U.S. President Barack Obama hugs Shigeaki Mori, an atomic bomb survivor, in Hiroshima, Japan on Friday, May 27, 2016.


Americans Souring on 1945 Bombings

Americans’ views on this matter have changed rapidly over the past decade. Looking at the chart below, you’ll see that in 1995, almost 60% of Americans approved of using the atomic bomb on Japan in 1945. The number remained pretty steady at 57% as recently as a July 2005 Gallup poll. However, in CBS’ most recent poll released this month, Americans are now split on the decision to bomb Japan, with 43% approving and 44% disapproving.

Breaking these numbers down further, the jump in disapproval seems to be due to the fact that America is getting younger. Older Americans generally approve of the bombings, whereas younger people tend to disapprove. Amazingly, 58% of men approve, while 54% of women disapprove. Americans are divided by race as most white Americans approve and more non-white Americans disapprove. On political lines, most Republicans approve and Democrats disapprove.

Approval drops 14% over past decade


Obama Doing What He’s Saying?

In his speech Friday in Hiroshima, President Obama proposed an unworkable solution: “Among those nations like my own that hold nuclear stockpiles, we must have the courage to escape the logic of fear, and pursue a world without them.” How do you suppose we do that, Mr. President? And why haven’t you done your part?

A new counting of the nuclear weapons stockpile shows that the Obama administration dismantled the smallest number of warheads of any post-Cold War presidency. This statistic, put out by the Pentagon, reveals the huge gap between Mr. Obama’s rhetoric and reality.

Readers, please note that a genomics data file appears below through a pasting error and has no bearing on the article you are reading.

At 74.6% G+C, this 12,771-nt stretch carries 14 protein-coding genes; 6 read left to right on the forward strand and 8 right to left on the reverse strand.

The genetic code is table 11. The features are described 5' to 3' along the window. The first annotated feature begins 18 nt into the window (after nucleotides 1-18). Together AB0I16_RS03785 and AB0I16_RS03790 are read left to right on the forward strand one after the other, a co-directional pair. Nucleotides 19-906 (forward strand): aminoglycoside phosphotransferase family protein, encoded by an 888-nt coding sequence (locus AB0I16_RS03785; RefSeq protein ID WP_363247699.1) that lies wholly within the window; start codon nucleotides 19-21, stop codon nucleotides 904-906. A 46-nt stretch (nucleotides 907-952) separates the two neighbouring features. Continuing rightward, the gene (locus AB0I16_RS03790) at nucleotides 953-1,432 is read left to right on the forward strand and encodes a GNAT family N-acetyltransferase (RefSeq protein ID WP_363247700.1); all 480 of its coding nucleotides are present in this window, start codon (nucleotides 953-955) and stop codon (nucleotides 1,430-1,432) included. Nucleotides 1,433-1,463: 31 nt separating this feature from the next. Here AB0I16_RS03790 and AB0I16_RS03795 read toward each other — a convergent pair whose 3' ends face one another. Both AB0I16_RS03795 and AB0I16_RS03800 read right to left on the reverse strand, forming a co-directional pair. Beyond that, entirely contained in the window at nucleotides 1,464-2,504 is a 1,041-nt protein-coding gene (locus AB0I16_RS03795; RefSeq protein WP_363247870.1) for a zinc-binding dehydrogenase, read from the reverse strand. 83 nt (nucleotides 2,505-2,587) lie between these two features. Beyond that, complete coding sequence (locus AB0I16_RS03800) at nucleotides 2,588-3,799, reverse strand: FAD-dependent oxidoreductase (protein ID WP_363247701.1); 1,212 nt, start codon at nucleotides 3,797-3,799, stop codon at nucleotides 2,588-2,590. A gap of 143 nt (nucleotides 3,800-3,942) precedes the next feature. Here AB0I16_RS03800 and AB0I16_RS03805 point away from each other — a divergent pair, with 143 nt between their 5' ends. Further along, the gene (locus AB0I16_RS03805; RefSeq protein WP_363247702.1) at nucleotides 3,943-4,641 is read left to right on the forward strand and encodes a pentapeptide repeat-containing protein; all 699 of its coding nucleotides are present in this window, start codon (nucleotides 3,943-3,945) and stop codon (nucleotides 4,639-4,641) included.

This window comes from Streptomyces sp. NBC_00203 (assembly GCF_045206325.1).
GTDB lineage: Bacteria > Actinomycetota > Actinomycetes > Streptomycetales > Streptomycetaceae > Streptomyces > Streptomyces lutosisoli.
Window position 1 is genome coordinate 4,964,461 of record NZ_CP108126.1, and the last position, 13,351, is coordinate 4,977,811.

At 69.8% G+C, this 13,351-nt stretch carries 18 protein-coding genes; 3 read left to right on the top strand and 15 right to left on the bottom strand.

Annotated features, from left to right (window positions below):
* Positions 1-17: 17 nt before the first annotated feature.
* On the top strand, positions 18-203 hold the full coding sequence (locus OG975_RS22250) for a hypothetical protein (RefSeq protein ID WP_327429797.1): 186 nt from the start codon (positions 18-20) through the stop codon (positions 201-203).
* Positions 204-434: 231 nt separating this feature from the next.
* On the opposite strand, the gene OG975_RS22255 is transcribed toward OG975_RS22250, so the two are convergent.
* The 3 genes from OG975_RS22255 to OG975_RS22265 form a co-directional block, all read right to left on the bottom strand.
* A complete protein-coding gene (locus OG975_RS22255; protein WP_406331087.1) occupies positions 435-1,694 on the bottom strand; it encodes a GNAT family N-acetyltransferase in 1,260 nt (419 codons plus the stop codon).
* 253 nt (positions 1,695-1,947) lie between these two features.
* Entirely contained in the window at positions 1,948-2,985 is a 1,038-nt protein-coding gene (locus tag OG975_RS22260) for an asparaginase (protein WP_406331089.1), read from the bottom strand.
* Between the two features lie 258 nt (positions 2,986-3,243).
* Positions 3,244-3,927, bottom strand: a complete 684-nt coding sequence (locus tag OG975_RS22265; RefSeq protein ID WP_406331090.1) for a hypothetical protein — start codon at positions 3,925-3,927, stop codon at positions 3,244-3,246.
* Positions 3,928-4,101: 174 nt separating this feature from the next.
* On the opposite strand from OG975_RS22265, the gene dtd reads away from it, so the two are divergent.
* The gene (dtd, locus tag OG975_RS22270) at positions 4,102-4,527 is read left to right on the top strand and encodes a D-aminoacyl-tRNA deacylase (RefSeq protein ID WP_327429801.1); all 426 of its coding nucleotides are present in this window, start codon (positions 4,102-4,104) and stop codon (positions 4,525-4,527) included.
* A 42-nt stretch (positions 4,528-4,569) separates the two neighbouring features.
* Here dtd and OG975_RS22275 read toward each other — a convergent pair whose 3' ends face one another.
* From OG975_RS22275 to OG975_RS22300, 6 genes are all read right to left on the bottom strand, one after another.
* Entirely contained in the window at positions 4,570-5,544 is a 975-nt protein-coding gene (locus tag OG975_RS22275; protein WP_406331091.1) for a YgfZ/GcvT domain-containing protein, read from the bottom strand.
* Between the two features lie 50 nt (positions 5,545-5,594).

The new figures disclose that the the Obama administration rid us of only 109 warheads in 2015, the fewest of his presidency, down from the 356 dismantled in 2009. And yet, Secretary of State John Kerry told us last year that “President Obama has decided that the United States will seek to accelerate the dismantlement of retired nuclear warheads by 20 percent.” This does not seem to be the case, however, as the numbers prove that Mr. Obama has reduced the nation’s nuclear stockpile at a far slower rate than either George H.W. or George W. Bush, the three presidencies before him. Hans M. Kristensen, director of the Nuclear Information Project at the Federation of American Scientists, questioned the administration’s logic. The total reduction from the end of 2008 to the end of 2015 is 702 warheads, or 13.3 percent, Mr. Kristensen noted, “no small number,” but still, that rate represents “the smallest reduction of the stockpile achieved by any previous post-Cold War administration.”

While nuclear weapons are indeed a horror that should not be spread anymore, the thought that countries would make themselves less safe by disarming themselves completely is an unworkable solution. Even if we all agreed to get rid of our nuclear weapons and agree that none should ever be built again, it is naive to think that is an actual possibility. Now that the technology is out there, countries will do what they can to defend themselves because they rightly pursue their self-interest.

Will America do what is best for herself or whatever makes her feel “better?”


Not bad but lacking on February 17, 2017:

Glad you raised the point about fire bombing other cities. Clearly cities were being destroyed without a-bombs.